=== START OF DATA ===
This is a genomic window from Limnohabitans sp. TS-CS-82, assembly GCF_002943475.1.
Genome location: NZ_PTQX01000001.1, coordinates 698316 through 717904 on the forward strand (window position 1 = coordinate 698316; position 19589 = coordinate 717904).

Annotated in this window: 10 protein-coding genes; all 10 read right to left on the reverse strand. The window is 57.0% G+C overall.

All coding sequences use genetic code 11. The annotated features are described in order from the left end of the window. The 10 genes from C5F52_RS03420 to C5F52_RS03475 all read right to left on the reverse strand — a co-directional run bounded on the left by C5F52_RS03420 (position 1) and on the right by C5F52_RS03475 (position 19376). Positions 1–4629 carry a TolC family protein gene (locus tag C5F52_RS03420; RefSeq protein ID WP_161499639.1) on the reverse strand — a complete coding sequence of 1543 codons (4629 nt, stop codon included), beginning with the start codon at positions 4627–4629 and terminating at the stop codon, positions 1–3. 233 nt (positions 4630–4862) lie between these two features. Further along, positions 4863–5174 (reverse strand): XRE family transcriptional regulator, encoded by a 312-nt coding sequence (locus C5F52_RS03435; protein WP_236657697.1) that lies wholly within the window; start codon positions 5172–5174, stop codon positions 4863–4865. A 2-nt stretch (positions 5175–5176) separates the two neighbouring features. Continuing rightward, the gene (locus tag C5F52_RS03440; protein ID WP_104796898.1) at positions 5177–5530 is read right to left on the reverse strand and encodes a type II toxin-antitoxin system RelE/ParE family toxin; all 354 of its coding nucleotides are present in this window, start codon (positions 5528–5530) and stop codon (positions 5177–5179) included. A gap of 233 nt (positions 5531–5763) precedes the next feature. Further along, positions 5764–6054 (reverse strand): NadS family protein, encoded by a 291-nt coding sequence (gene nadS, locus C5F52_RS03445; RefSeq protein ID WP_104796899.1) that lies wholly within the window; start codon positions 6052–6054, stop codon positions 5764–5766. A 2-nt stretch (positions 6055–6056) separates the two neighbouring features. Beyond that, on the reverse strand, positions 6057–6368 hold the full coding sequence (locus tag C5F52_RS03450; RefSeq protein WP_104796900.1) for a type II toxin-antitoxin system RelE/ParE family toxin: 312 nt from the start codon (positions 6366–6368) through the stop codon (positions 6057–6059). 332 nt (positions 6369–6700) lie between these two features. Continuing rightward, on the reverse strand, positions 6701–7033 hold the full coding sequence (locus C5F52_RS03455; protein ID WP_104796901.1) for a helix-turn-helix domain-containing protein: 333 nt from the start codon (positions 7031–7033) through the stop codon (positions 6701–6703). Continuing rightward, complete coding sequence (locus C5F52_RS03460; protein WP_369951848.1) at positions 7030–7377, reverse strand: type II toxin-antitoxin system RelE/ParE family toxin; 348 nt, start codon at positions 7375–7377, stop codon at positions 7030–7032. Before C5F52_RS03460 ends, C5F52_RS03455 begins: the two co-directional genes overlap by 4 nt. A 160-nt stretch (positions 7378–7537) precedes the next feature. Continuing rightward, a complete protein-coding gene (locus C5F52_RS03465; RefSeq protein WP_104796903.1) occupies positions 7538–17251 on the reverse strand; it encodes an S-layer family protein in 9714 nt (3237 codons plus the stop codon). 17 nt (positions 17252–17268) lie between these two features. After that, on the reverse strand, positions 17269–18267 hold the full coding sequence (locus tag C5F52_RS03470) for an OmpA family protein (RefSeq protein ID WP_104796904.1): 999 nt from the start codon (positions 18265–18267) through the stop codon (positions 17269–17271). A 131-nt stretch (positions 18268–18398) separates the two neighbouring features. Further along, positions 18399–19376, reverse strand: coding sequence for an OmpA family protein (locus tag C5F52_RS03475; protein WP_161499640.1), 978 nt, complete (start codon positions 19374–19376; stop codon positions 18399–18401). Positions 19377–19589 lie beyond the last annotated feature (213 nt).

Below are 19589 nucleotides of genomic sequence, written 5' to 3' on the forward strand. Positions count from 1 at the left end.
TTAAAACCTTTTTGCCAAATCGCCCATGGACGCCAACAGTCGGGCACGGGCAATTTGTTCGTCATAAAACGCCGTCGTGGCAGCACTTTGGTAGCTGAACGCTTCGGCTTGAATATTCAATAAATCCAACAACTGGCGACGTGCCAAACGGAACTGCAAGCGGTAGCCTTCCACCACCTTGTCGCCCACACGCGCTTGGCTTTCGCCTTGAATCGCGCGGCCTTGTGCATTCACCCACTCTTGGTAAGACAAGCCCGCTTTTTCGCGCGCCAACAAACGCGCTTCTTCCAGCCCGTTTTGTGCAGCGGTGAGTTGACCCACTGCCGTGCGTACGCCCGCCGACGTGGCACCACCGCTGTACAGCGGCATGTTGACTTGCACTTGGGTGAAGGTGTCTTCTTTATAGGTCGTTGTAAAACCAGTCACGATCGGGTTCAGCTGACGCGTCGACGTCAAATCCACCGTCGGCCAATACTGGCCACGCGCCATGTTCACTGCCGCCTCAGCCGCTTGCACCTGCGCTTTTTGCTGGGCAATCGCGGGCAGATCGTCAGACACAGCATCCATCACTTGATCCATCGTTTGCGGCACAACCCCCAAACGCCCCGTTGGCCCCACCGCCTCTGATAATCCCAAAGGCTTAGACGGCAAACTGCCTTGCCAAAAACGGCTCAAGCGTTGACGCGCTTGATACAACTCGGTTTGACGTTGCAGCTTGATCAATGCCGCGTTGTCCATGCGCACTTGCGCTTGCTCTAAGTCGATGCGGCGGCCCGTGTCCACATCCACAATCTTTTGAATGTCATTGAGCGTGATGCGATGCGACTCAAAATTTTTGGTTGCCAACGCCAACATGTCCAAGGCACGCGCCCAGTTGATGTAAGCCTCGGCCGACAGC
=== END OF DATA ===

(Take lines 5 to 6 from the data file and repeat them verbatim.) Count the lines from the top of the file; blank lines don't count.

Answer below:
Below are 19589 nucleotides of genomic sequence, written 5' to 3' on the forward strand. Positions count from 1 at the left end.
TTAAAACCTTTTTGCCAAATCGCCCATGGACGCCAACAGTCGGGCACGGGCAATTTGTTCGTCATAAAACGCCGTCGTGGCAGCACTTTGGTAGCTGAACGCTTCGGCTTGAATATTCAATAAATCCAACAACTGGCGACGTGCCAAACGGAACTGCAAGCGGTAGCCTTCCACCACCTTGTCGCCCACACGCGCTTGGCTTTCGCCTTGAATCGCGCGGCCTTGTGCATTCACCCACTCTTGGTAAGACAAGCCCGCTTTTTCGCGCGCCAACAAACGCGCTTCTTCCAGCCCGTTTTGTGCAGCGGTGAGTTGACCCACTGCCGTGCGTACGCCCGCCGACGTGGCACCACCGCTGTACAGCGGCATGTTGACTTGCACTTGGGTGAAGGTGTCTTCTTTATAGGTCGTTGTAAAACCAGTCACGATCGGGTTCAGCTGACGCGTCGACGTCAAATCCACCGTCGGCCAATACTGGCCACGCGCCATGTTCACTGCCGCCTCAGCCGCTTGCACCTGCGCTTTTTGCTGGGCAATCGCGGGCAGATCGTCAGACACAGCATCCATCACTTGATCCATCGTTTGCGGCACAACCCCCAAACGCCCCGTTGGCCCCACCGCCTCTGATAATCCCAAAGGCTTAGACGGCAAACTGCCTTGCCAAAAACGGCTCAAGCGTTGACGCGCTTGATACAACTCGGTTTGACGTTGCAGCTTGATCAATGCCGCGTTGTCCATGCGCACTTGCGCTTGCTCTAAGTCGATGCGGCGGCCCGTGTCCACATCCACAATCTTTTGAATGTCATTGAGCGTGATGCGATGCGACTCAAAATTTTTGGTTGCCAACGCCAACATGTCCAAGGCACGCGCCCAGTTGATGTAAGCCTCGGCCGACAGC